Postcards from Lapland (Part Two)

Reindeer ride, Korvala.

A ‘vegetarian’ fesses up

Authentic food was another aspect of Finnish culture that I felt privileged to experience at Korvala. Every dinner the Näsi clan prepared for us was simple and delicious. A particular delicacy: tender reindeer meat with tart cranberry sauce. I usually stick to a vegetarian diet… but I made an exception for this one exceptional meal. It would be a shame to miss out, is what I usually tell myself; last time I backslid it was alpaca steak in Peru.

Ironically, the following day we were to be taken on a reindeer ride. On encountering the beautiful, tawny creatures in the morning sunlight, I felt a guilty pang for the previous’ night’s feast. Considering that they run wild eight months of the year, these reindeer were so docile and gentle in human company. You just had to keep a wary eye on their lethal antlers in case they jerked their heads up betwixt grazing on sticks poking through the snow.

Howl do you do?

The reindeer jaunt turned out to be as milling as the husky ride was exhilarating and hairy. Boy could these dogs eat snow! Bred for maximum strength and resilience, the Siberian huskies at our lodge bore little resemblance to the fuzzy pooches in the Ralph Lauren adverts. Smaller, compact, inquisitive, endearing odd-balls they were, with eyes of different colours and piebald fur coats. Each pedigree seemed to have its own distinct quirks and personality. I fell in love with a pair of brothers who would roll over as soon as you activated the trigger switch behind their ears.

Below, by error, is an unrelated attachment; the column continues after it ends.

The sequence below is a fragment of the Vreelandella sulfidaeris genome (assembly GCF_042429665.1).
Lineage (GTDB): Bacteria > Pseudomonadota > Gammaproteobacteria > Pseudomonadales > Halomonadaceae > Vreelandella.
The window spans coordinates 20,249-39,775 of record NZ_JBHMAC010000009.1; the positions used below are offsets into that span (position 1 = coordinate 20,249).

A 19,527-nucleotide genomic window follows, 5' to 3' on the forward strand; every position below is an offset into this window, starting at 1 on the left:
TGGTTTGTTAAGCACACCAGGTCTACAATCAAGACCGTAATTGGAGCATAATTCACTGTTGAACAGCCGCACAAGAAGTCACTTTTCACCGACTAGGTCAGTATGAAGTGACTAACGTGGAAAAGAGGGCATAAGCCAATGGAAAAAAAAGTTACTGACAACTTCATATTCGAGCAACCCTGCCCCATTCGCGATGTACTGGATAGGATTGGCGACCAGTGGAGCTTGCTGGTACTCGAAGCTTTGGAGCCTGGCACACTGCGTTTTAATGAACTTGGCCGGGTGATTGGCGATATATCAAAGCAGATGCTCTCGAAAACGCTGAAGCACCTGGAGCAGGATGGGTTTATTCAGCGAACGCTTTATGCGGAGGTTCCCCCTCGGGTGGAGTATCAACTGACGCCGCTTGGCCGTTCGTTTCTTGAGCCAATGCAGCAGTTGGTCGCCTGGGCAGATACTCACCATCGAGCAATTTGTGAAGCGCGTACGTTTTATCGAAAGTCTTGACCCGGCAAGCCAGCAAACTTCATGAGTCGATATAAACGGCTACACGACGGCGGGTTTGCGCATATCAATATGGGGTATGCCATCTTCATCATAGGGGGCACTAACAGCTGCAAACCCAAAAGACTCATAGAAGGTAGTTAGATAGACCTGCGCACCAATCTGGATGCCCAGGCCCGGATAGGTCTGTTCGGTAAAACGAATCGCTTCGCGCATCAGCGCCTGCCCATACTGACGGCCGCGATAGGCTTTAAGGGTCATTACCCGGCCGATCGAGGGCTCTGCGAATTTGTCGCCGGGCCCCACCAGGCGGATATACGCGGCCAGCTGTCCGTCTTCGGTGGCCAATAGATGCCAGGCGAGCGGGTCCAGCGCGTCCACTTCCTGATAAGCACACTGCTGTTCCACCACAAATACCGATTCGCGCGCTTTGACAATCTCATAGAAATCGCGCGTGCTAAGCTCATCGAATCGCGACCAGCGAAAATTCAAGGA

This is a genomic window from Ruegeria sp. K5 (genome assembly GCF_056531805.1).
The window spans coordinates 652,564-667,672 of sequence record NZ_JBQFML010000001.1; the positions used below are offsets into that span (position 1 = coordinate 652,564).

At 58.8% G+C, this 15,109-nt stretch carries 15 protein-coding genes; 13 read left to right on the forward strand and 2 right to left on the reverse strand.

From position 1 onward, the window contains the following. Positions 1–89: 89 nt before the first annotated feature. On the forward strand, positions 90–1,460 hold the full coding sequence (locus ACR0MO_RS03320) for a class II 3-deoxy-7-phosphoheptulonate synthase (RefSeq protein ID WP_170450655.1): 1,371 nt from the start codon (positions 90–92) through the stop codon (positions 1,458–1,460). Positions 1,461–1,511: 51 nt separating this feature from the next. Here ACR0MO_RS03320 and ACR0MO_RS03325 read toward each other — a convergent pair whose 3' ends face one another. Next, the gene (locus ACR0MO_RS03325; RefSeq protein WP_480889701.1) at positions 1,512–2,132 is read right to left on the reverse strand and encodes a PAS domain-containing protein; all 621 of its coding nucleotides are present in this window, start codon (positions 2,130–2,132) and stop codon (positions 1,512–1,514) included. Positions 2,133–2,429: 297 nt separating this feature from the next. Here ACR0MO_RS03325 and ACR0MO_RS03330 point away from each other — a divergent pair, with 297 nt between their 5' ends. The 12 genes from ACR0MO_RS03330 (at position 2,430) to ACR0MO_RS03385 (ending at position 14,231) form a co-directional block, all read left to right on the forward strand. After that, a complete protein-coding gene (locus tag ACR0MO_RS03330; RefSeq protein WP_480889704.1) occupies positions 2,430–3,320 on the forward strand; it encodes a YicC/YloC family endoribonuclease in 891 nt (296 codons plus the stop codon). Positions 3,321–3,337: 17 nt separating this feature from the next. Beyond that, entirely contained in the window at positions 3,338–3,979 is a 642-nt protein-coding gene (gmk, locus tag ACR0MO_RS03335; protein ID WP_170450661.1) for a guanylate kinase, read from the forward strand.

Our sled team, Korvala.

Of course, a typical tic of the husky is its yearning howl. From a distance the combined canine chorus sounded like some mysterious Northern wind.

Letting her rip on the home stretch, Korvala.

Cold Finger

Out of all the novel activities I dabbled in, bombing through the forest on a snow-mobile topped them all. I felt very 007 negotiating hairpin bends and climbing steep, snow-peaked hills, as gnarly as granddad’s Christmas cakes. The headlights of our procession were yellow balls of fire hurtling through the monochrome landscape of crystalline white striated by spindly tree trunks.

People of the Arctic Circle

It felt surreal to be within reach of the “Arctic Circle” itself. With all its fictional connotations, the geographical location occupies a half-imaginary, half-real realm of my brain. But for the four million people who live here all year round, this is normality.

It was completely eye-opening to discover more about the realities of life in the Arctic at the Arktikum museum in Rovaniemi, the nearest city at an hour’s drive from our lodge.

Visiting the imposing Arktikum museum, Rovaniemi.

In a village neighbouring the city, a landmark has been erected to mark the parameter of the Arctic Circle. Capitalising on its liminal coordinates, this same village marketed itself as the home address of Father Christmas and his minions…

Sami spirits

Surrounded by gargantuan snowmen and trussed up trees, in ‘Santa’s Village’ I felt as if I had landed on the set of The Grinch. In spite of myself, I was invaded by a vague nostalgia. It was particularly touching to see, in the functioning Post Office, shelves upon shelves of letters to Saint Nick from all over the globe. One envelope with a Honduran stamp simply read, “Santa, North Pole”.

This Santa must be the real deal—he speaks every language! Our international expedition group at Santa’s Village, on the Arctic Circle line.

The commercial aims of Santa’s Village stood in stark contrast to the harmonious way of life of the native people in Lapland. Learning about their culture and experiencing it first-hand turned out to be the priceless highlight of the expedition, for me at least. By heeding local wisdom and customs, I was able to overcome the cold, actually managing to embrace it as ‘fun’ and a ‘challenge’.

Surprisingly, visiting Lapland proved to be an antidote to the overdose of commercialism the Christmas period can bring. Memories I shall cherish most from the trip are surprisingly simple: passing an iron kettle of hot wine around the fire in the Tipi and sharing stories with my new friends from around the world; waking up to a beautiful lemony sunrise which sets the treetops on fire; and tasting homemade Finnish ‘bread cheese’ baked in cream and cinnamon… mmm….

Student Lapland Winter Tour courtesy of Scanbalt Experience. See

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